Too Darn Hot

I’d like to sup with my baby tonight,
Fulfill the cup with my baby tonight,
But I ain’t up to my baby tonight,
‘Cause it’s too darn hot.
It’s too darn hot,
It’s too darn hot.
Cole Porter, “Kiss Me Kate”

Anne and I went to the Muny on Friday night. Earlier this year, we had let our season seats of twenty year go. Now that Anne has the summers off, she is no longer tied to Missouri and tends to drift away, back to Michigan and missed many of the shows. So, it seemed no longer worthwhile to keep getting season tickets. Our friend John G. left town and offered us the tickets to “Kiss Me Kate” and we took him up on the deal. Unfortunately, another peril of the Muny reared itself on Friday, Saint Louis’ summer heat. The mercury hit 98 °F and was still quite toasty at show time. Fortunately, “Kate” has the perfect antidote for this heat, its lead number in the second act, Too Darn Hot.

Jay and Carl are due into the Lou, in a couple of weeks. Anne was wondering at dinner whether or not we should warn them that the daytime high’s that they are used to in Seattle are only 60% of the highs here. I figure that this blog post constitutes a fair warning. A couple of months ago, when that Californian preacher was predicting the end of the world, he wasn’t predicting that it would actually occur on that day. He forecasted a period of up to 75 days where environmental conditions steadily deteriorated. I would say that his prediction was spot on, but the rest of Saint Louis prefers not to refer to this time as the end of days, but simply summertime in Saint Louis. What do you think will break first, the temperature, this world or me?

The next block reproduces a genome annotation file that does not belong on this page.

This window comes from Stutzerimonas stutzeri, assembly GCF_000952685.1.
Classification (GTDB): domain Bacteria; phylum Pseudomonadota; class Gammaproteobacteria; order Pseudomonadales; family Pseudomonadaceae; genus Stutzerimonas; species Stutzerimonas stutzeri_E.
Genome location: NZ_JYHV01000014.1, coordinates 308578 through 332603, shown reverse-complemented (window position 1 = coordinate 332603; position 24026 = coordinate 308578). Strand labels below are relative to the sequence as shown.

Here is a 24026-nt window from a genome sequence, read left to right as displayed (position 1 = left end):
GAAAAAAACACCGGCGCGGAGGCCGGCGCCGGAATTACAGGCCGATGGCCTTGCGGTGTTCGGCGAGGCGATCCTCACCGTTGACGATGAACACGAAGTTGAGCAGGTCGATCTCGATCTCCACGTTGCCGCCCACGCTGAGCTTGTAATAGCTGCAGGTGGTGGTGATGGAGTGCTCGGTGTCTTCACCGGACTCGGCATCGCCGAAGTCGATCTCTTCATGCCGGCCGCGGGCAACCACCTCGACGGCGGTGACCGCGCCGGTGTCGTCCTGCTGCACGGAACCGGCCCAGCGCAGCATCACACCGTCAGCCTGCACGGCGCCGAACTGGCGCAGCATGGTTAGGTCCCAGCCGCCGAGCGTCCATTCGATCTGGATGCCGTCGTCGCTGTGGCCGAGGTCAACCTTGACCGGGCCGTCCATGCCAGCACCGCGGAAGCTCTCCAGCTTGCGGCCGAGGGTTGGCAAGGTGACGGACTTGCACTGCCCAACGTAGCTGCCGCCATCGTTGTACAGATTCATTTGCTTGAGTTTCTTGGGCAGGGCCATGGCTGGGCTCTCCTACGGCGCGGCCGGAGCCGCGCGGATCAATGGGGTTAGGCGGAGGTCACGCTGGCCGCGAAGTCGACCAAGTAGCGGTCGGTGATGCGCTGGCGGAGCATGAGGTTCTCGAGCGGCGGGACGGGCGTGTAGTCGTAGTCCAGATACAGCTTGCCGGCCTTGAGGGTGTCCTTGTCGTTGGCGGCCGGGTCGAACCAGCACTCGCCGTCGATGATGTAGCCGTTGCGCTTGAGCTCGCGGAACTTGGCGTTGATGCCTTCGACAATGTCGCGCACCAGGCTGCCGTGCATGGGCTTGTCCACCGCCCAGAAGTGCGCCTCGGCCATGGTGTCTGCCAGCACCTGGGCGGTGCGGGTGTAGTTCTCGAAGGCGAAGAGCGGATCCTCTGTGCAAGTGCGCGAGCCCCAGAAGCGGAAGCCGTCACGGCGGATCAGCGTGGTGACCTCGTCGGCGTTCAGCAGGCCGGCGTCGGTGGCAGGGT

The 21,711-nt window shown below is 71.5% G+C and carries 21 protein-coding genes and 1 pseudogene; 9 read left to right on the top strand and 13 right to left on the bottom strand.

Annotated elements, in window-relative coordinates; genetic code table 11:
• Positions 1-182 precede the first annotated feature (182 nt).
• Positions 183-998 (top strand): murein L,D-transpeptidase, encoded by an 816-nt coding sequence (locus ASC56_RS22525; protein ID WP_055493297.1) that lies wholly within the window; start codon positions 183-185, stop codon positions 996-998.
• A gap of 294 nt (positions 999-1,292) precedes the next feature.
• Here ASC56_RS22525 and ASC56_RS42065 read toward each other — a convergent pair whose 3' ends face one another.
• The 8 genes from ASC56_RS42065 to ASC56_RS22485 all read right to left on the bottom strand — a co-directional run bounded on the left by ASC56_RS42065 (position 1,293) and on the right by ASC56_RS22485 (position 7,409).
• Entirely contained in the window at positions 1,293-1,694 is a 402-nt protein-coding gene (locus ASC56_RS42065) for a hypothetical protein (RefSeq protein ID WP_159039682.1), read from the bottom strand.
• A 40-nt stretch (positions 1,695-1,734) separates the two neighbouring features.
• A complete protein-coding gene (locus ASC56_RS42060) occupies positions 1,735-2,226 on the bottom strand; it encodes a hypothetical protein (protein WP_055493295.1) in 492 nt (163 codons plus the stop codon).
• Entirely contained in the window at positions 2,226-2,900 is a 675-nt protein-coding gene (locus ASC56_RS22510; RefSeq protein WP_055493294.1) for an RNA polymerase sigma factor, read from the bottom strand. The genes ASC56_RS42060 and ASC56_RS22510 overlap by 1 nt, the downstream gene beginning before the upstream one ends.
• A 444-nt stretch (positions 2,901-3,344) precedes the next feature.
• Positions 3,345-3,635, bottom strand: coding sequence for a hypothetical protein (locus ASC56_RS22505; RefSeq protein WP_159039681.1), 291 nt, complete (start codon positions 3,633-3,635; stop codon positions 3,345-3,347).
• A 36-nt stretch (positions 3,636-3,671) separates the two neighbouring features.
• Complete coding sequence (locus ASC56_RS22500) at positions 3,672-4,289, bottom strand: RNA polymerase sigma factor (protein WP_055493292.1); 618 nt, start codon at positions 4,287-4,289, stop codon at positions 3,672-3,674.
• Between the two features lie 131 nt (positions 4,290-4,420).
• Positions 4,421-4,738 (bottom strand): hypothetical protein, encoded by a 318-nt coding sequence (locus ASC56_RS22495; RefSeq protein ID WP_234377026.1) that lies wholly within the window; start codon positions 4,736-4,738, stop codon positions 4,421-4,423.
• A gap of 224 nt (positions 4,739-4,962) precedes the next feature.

Featuring Cole Porter’s melodious score, “Kiss Me, Kate” won the first Tony award for a musical. Based upon Shakespeare’s “Taming of the Shrew”, it is surprising on how much of the “Shrew” made it in to Kate. Not just the plot about squabbling lovers, but also scenes and even dialogue. We enjoyed “Shrew,” when it appeared last month at this year’s Shakespeare festival. “Kate” makes for a nice encore. Produced in 1949, “Kiss Me, Kate” tells the story of a divorced acting couple. They’re co-starring in a production of “Shrew,” a play within the play, comedy that parallels their “Kate” relationship. The musical features such numbers as Another Op’nin’, Another Show, So In Love, Brush Up Your Shakespeare and of course Too Darn Hot. The cast includes Joneal Joplin, one of our favorites and the hardest working actor in Saint Louis.